Audi RS 5 TDI Concept Details
The advanced technologies being packed into cars today may improve safety and handling, but they’re also a big strain on a car’s electrical system. This has prompted Audi to come up with an improved “electrification strategy” by employing 48-volt technology to augment a vehicle’s traditional 12-volt system.
Audi is still in the development phase of the new system, which is currently being tested in RS 5 TDI and A6 TDI concept cars. The system currently consists of a compact lithium-ion battery that provides 48 volts and powers a compressor operating independently from the engine, essentially making the drivetrain a mild hybrid. A DC/DC converter integrates the 48- and 12-volt systems.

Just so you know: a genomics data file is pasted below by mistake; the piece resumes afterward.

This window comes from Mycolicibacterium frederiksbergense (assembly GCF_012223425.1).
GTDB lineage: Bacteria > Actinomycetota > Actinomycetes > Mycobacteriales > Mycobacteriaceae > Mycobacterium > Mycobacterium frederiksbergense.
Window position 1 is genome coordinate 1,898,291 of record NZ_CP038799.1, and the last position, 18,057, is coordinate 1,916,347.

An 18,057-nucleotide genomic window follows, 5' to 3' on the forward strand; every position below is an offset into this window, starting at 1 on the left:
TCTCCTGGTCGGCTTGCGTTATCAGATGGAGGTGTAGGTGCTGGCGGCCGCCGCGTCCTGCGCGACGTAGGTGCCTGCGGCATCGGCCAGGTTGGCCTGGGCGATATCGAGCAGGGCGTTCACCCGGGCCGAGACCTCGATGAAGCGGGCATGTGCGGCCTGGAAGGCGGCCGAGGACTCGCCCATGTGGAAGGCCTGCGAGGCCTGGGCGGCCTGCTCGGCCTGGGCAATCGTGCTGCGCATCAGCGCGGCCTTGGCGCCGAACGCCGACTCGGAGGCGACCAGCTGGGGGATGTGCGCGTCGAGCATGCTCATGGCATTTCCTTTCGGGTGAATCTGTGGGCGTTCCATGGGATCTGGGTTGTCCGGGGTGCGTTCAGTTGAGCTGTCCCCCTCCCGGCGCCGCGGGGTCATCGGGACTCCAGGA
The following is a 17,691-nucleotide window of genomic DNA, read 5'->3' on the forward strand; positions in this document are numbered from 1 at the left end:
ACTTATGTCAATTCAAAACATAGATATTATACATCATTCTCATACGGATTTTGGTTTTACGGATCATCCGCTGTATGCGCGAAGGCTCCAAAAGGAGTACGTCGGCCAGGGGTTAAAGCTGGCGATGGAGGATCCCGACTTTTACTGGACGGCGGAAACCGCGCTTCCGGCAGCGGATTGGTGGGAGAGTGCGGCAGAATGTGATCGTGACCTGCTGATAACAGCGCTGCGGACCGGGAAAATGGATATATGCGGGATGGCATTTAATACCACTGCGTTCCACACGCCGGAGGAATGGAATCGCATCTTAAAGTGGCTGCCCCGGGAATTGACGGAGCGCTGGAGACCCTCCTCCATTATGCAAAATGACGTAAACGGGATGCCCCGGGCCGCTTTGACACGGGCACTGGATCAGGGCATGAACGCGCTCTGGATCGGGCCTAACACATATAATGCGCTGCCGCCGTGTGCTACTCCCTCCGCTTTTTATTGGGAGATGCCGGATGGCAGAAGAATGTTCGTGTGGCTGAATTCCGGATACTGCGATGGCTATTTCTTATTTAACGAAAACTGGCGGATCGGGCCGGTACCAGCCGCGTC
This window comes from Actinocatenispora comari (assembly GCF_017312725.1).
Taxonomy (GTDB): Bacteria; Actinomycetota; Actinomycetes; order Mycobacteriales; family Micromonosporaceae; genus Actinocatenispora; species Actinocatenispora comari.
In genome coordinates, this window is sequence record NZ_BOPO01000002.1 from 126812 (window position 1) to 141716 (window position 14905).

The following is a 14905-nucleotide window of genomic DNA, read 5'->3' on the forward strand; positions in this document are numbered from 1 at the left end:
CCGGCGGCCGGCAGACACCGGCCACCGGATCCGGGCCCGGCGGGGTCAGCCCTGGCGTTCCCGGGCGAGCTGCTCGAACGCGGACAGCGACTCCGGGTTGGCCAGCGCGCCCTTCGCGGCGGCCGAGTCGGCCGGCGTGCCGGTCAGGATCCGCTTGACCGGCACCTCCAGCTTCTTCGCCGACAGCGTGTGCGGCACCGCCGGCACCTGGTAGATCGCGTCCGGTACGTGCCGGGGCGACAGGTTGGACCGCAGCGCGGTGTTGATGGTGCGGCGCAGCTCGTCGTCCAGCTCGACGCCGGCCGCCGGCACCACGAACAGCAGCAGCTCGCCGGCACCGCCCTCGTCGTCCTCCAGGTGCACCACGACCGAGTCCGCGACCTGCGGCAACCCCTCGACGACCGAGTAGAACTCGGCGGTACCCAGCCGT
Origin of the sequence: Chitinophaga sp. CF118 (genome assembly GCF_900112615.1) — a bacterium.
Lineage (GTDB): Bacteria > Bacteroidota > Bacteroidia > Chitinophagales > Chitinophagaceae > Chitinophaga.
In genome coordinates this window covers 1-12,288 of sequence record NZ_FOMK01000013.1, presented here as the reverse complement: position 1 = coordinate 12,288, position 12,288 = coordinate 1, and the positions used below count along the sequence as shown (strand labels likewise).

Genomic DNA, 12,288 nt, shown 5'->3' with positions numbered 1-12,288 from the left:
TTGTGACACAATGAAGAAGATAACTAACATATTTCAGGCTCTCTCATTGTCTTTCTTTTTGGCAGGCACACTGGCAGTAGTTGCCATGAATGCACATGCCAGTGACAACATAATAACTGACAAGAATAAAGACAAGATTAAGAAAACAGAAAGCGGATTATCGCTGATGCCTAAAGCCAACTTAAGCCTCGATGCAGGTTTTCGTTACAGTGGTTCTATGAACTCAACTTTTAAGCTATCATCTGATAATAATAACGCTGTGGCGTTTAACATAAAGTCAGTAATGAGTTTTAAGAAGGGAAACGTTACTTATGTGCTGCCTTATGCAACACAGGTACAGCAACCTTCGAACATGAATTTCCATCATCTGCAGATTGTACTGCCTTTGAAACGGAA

One interesting advantage of the 48-volt system was previewed in the RS 5 TDI concept car earlier this year. That car is powered by a 3.0-liter V-6 turbodiesel that features a supplemental electrically driven turbocharger to provide spurts of boost while the traditional exhaust-motivated turbochargers are still spooling up.
Audi says the system will also improve stop-start technology by providing more ways to control the engine, while providing power to auxiliary items when the engine is in its off phase. The 48-volt system would also be the main source of energy for all of Audi’s dynamic chassis technologies like Dynamic Roll Control, an advanced suspension system that adjusts damping rates to improve handling. The automaker claims the system reduces emissions and fuel consumption, too, saving a gallon of gas for about every 600 miles.